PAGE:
Commodity Trading Basics
by 5paisa Research Team Last Updated: 2022-03-23T14:12:23+05:30


The commodity future is an attractive option for prospective investors who are looking to enter the market of commodity trading. The reasonably high risk that comes with committing to a future contract is offset by the safety such a contract offers in the highly volatile market of commodity pricing.

With Inflation rates skyrocketing around the world and uncertainties in the market increasing day by day, commodity futures contracts can be a great option to consider if one is looking to protect themselves against the windfall losses that can occur without warning.

To help you get into the world of commodity futures trading and understand what exactly the market entails, let us look at how exactly trading in commodity futures works, and how you can make the best use of this understanding. 

What are Commodity Futures?

Commodity futures are essentially agreements between the buyers and sellers of various commodities, wherein they agree to buy or sell a certain specified amount of a commodity at a predetermined date in the future. They are based on the concept of Futures contracts, where the value of the assets being bought/sold is derived and pre-determined before it comes into fruition.

The main reason people enter such contracts is to hedge, i.e., protect the investment they’re making into the commodity against volatile market conditions like price inflations and windfall profits/losses. Investors and speculators also use them to bet on or against the value of the asset in question, thus profiting from price fluctuations if their predictions are right.

How Do These Contracts Work?

Commodity futures get their identity from the expiration date that is agreed upon, more specifically, the expiration month. For example, if the realization date for a given contract is in April, it is an April futures contract. Most futures contracts are realized before the expiration date. Some of the common commodities traded in this market include:

•  Cotton.
•  Gold.
•  Silver.
•  Petroleum.
•  Wheat. 
•  Corn.
•  Silver.
•  Natural Gas, etc.

Since commodities futures investing can have extremely significant amounts of volatility in their price, such contracts can result in large gains as well as losses.

Players Involved in Commodity Futures

A) The most numerous participants that enter contracts for commodities futures investing are usually institutional and commercial producers of commodities. This largely means retail traders, but also includes a few corporate and government players.

B) Thus, the market mainly involves "Hedgers" of these commodities. These hedgers trade the volatile possibilities of the future in return for maximizing the potential value of their assets under the prevailing conditions in the financial market while avoiding the risks of price changes.

C) Other than the producers, there are “Speculators”. These speculators attempt to profit from price changes and their interactions with these contracts.

D) The Commodity exchanges of the respective country's financial system. In India, commodity futures exchanges take place on the Multi-Commodity Exchange (MCE) and the National Commodity and Derivatives Exchange (NCDEX).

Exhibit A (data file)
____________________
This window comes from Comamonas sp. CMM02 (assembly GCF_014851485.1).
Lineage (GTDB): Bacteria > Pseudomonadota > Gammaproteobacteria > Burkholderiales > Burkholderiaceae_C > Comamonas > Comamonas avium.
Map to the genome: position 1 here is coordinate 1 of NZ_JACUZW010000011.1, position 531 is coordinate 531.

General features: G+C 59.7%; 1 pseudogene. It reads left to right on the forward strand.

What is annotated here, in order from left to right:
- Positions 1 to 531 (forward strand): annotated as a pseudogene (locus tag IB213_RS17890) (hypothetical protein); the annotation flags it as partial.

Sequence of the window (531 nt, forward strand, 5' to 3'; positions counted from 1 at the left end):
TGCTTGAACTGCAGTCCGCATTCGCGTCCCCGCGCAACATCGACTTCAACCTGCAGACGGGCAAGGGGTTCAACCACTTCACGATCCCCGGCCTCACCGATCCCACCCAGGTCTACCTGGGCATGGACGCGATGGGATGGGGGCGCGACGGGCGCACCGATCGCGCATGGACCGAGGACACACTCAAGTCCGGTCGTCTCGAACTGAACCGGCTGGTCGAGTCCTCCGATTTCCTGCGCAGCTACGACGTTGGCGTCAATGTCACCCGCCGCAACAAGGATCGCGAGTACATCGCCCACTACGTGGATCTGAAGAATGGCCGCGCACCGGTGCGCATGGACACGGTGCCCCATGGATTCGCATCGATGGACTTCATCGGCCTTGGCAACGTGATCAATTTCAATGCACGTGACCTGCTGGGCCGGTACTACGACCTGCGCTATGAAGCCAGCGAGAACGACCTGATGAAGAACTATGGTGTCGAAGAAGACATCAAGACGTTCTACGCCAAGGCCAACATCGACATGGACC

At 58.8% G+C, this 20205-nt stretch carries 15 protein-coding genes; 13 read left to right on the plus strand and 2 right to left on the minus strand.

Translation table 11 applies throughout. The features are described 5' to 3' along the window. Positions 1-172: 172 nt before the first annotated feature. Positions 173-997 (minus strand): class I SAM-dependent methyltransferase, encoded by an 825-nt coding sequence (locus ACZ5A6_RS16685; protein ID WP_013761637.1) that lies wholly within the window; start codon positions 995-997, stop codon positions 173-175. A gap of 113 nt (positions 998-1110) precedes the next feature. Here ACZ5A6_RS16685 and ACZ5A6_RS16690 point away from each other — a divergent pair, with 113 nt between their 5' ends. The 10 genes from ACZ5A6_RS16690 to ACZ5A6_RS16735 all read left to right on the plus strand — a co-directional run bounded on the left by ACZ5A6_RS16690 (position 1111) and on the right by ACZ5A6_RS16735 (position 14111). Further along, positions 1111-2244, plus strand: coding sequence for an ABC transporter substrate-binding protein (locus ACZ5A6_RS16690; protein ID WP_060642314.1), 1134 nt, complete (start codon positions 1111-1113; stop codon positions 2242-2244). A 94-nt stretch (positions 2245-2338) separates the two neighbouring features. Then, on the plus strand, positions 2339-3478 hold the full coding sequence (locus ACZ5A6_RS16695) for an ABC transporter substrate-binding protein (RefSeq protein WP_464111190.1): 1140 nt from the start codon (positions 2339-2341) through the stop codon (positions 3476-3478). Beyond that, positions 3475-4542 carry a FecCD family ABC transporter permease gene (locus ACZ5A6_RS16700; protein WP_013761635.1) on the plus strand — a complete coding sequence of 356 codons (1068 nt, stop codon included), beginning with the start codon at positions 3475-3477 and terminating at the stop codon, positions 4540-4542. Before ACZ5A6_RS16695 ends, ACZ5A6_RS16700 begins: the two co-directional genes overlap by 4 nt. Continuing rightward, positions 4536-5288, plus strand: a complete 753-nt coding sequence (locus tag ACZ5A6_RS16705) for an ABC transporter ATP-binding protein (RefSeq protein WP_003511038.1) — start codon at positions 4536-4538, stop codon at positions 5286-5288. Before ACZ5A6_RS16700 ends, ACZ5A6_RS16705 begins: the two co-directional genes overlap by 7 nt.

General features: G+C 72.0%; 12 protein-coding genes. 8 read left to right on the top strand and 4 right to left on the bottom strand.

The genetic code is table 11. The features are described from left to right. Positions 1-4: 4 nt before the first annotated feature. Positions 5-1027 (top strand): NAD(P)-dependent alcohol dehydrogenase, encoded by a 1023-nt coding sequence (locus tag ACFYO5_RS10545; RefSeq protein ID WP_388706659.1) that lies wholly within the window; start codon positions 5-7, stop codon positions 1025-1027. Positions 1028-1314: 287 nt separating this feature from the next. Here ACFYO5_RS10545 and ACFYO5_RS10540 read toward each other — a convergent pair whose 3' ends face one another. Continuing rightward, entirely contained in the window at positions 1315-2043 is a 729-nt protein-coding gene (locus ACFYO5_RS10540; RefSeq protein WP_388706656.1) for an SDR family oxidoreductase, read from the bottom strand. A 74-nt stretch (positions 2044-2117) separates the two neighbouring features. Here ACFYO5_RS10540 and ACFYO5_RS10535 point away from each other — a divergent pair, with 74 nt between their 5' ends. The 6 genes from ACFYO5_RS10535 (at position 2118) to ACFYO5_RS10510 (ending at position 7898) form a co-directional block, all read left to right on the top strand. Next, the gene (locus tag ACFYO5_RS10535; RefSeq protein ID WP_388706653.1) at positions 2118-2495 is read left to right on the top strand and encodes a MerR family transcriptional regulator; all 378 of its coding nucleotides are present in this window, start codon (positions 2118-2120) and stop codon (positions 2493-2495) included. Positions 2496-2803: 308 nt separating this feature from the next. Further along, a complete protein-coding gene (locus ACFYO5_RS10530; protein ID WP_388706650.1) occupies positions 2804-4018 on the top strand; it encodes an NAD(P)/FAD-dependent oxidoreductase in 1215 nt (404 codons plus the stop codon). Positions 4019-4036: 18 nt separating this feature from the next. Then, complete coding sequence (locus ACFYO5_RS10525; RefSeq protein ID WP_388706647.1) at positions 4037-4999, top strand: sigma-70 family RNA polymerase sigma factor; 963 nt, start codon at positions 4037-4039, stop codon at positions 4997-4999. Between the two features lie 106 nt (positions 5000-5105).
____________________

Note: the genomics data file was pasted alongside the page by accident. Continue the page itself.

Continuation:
Considerations Before Entering Contracts

A) Make sure you underline your goals and are aware of the extent of your available financial resources.

B) Prepare yourself to be able to bear the possible losses and make sure you can afford such a situation if the need arises.

C) Thoroughly go through all the risk disclosures documents that your broker provides.

D) Before you purchase a contract, understand the obligations that come with it.

The Trading Process

With recent advancements in the financial system, the trading system has been greatly streamlined. The online proccess of commodity futures investing is pretty straightforward.

A) Once you have chosen a reliable commodity broker, open a trading account with them. This process includes filling the relevant documentation and funding the account. Note that the broker must be registered with the National Agency in charge (SEBI in India).

B) Next, Choose the asset in the commodity market that you want to enter in a futures contract in, and choose the commodity exchange accordingly. In India, MCX is the listed exchange for metals and energy. Agri commodities are entered into on the NCDEX.

C) Develop a plan for trading that considers all your goals and objectives, along with the personal risk involved. If you’re new to trading in this market, it is recommended to start dealing with smaller amounts, so your risk profile is lower, at least until you start to develop relevant experience. It is also recommended to enter such contracts judiciously, as the trade process can get overwhelming.

D) Begin Trading.

To Conclude

Commodity futures contracts can be a great way to enter a standardized market for your commodities and hedge your products against the risks of price volatility and fluctuations, especially considering just how volatile the world economy is currently. 

Although this volatility can also be a double-edged sword and result in losses upon entering a contract, they are still great ways of profiting from the market if you have a decent knowledge of the market. If you can carry on trading with caution and the drive to learn and observe the movement in markets, you stand to gain a lot.

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